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Run Defense Turns Tables in Win Over Cards

Most talk regarding the San Diego Chargers' 19-3 win over the Arizona Cardinals will revolve around the play of the Bolts' secondary. That's only natural after their standout quarter of action, highlighted by two interceptions including a pick six.

What shouldn't be overlooked was the drastic improvement by the team's run defense.

One week after surrendering 288 yards on the ground, the Chargers proved stout at the point of attack.  They gave up 63 yards on 21 carries, limiting Arizona to only 3.0 yards per attempt.  Even more impressive was how they limited the Cardinals to 17 yards on 12 attempts (1.4 yards per carry) in the first half.

"The biggest difference for us in the run defense is that everybody was doing their job," said Manti Te'o.  "Everyone trusted each other, and everybody made their play.  And they didn't make it for themselves, they did it because they wanted to make it for their brother.  When we stick together as a defense and we play like that, we're going to do well."

That sense of camaraderie was shared by the entire defense following the win.

"We all went out with the mindset to stop the run and play as one unit," added Darius Philon.  "We all are a piece to this puzzle, one through 11.  When we all do what we have to, everything goes smooth and the defense gets the stops."

Arizona boasted one of the top rushing attacks in the league last year, and routinely gashed defenses with chunk plays.  Another focal point heading into the game was to eliminate the big play after allowing 71 and 41-yard TDs against the Tennessee Titans. The Bolts accomplished that goal, as the only rush longer than eight yards against them was a third-quarter 18-yard scamper by Kerwynn Williams.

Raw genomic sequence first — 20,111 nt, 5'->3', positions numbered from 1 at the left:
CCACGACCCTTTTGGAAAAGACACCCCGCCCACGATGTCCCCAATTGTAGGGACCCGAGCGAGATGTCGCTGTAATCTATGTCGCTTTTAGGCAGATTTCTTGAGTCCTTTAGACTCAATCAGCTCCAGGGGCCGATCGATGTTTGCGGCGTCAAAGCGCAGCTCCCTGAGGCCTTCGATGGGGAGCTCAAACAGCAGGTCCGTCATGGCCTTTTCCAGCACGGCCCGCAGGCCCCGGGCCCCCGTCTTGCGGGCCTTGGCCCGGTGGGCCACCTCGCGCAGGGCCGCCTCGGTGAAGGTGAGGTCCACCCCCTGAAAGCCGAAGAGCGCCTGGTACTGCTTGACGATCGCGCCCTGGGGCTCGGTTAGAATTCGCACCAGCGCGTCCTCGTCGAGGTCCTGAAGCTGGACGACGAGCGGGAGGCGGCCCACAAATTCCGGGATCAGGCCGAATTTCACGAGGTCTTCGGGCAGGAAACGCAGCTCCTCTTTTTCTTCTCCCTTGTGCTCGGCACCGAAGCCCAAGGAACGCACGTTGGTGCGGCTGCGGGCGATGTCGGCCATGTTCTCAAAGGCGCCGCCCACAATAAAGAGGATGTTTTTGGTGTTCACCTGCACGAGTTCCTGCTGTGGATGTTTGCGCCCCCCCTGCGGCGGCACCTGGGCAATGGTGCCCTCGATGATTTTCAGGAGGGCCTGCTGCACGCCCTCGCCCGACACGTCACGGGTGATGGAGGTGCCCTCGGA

"(We) did a nice job and didn't give up a lot of big plays," Head Coach Mike McCoy said.  "There weren't as many big plays as last week…This game is about an opportunity.  From week to week in the preseason you get an opportunity and (you) play.  So I'm happy."

One man who wasn't happy was Denzel Perryman, as the second-year inside linebacker reacted angrily after barely missing a safety early in the game.  It looked like he had the running back dead in his sights in the end zone, but he spun out of number 52's grasp and was able to make it back to the line of scrimmage. That type of fire and passion after making a play, but not the big play, in a preseason game is the type of attitude the Bolts are trying to instill.

"Our mindset coming in was to be better," Denzel Perryman said.  "We weren't satisfied with how we played last week.  Coach (John) Pagano wasn't satisfied.  Today we answered the challenge he gave us….(With the near safety), I don't like missing plays.  Honestly, I was thinking (to make) a big hit because that's a linebacker's dream.  I should have just gone and made the tackle.  It's just self-corrections (I'll have to make).  I've got to make that play."  

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